By Mozelle Forman
The COVID-19 pandemic has brought along with it the plague of grief. We have suffered great losses communally and individually. Many of our freedoms have been curtailed. Many have suffered overwhelming financial losses. Most have lost their routines. Most devastating of all, we have lost our loved ones. Each type of loss has caused us to grieve, and in our suffering we find ourselves at a loss as to how to console one another.
Men and women grieve differently and teens and children mourn differently than adults. There is no “right” way to deal with loss. Knowing this will allow us to be more compassionate with ourselves and with those around us who are grieving.
Elisabeth Kubler-Ross identified five stages of grief: denial, anger, bargaining, depression, and acceptance. It is important to recognize that these stages do not always follow each other neatly. These stages may overlap. You may regress to the previous stage or you may skip one stage only to return to it later. And even once you have completed all the stages Kubler-Ross and David Kessler state:
The reality is that you will grieve forever. You will not “get over” the loss of a loved one; you will learn to live with it. You will heal and you will rebuild yourself around the loss you have suffered. You will be whole again, but you will never be the same. Nor should you be the same nor would you want to.
Understanding Your Own Feelings
Because grief has many facets, you may experience many conflicting emotions. You may feel scared, relieved, resentful, or guilty – all in the same day. You may at times feel nothing at all. You may feel like crying or you may not be able to cry at all. Your feelings do not need to make sense to anyone else, or even to yourself. These are just feelings and having them is normal. Even though you are hurting, you may want to have fun or laugh for a while. Know that this is not a betrayal of your loved one.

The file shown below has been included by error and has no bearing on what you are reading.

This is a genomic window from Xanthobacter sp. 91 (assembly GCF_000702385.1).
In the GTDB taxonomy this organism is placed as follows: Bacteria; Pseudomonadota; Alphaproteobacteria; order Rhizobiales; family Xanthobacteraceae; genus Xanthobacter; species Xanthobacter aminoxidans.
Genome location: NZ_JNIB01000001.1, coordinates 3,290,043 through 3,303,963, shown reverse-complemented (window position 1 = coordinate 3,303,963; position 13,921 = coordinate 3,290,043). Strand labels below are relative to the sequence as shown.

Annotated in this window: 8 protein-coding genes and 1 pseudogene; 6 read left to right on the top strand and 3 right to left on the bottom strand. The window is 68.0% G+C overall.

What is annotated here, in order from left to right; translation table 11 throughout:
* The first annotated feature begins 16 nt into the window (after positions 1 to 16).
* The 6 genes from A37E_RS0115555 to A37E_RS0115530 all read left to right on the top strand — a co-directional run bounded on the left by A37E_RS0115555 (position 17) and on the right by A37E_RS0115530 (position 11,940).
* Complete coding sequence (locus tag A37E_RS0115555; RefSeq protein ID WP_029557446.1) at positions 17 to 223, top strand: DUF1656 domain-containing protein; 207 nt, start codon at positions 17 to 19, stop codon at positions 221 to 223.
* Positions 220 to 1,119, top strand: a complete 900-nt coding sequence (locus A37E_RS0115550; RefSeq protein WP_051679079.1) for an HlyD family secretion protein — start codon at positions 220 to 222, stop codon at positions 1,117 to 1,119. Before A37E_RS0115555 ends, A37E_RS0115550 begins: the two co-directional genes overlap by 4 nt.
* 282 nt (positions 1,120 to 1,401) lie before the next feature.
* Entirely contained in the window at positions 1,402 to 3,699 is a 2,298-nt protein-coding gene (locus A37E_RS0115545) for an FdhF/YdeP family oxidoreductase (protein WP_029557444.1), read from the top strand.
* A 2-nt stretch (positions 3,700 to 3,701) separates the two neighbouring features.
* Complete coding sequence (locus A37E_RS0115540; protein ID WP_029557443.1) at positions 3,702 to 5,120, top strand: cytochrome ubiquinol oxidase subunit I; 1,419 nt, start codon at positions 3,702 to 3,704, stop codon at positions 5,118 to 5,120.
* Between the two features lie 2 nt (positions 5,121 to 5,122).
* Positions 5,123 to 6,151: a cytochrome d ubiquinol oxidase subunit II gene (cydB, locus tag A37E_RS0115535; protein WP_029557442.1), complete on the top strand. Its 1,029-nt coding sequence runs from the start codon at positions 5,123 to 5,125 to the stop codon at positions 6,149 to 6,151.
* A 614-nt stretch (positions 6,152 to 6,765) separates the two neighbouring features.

You will have memories of the person who has died, both happy and sad. These memories help you stay connected to the person who died. The person died, not the relationship. There may be times when you feel angry at the person who has died. I have heard many a widow lament, “Why did he leave me?” A death will always trigger our most vulnerable feelings of abandonment, so your anger does not mean you did not love those who have died; it validates how connected you were to them.
Children and Grief
Alan Wolfelt, author of Understanding Your Grief: Ten Essential Touchstones for Finding Hope and Healing Your Heart believes, “Any child old enough to love, is old enough to grieve. Hurting is part of the journey on the way to healing. Not learning to mourn well results in not living well.” While teens and children will experience the same barrage of emotions as adults, if they could, a grieving child or teen would tell us, “I don’t always have words for how I’m feeling. I don’t yet have a way to talk about my emotions, so I let my behavior do the talking for me. I need a lot of safety and support from you in order to express the feelings that are hidden underneath my behavior.” It is very difficult to soothe a child or teen who lacks the words to express their loss and are acting out. Show compassion and patience in allowing them to experience and express their feelings and thoughts. Help them to understand that grief is a normal and ongoing experience and encourage learning healthy coping skills.
How to Support a Loved One who is Grieving
Joshua Loth Liebman in his book Peace of Mind reminds us “How essential it is to express rather than repress grief, to talk about one’s loss with friends and companions to move step by step from inactivity to activity again…” He credits our tradition of lessening degrees of restriction in our mourning – the shiva, the sheloshim, the year of kaddish – as “an intuitive wisdom about human nature” that comforts us after a loss.
As you try to comfort those who have suffered a loss, remember that each person copes in their own way. Allow them to have all their feelings. Do not rush them through grief. If we are uncomfortable expressing our own feelings of grief, we may try to limit this in others. Instead, listen and respond with empathy and understanding.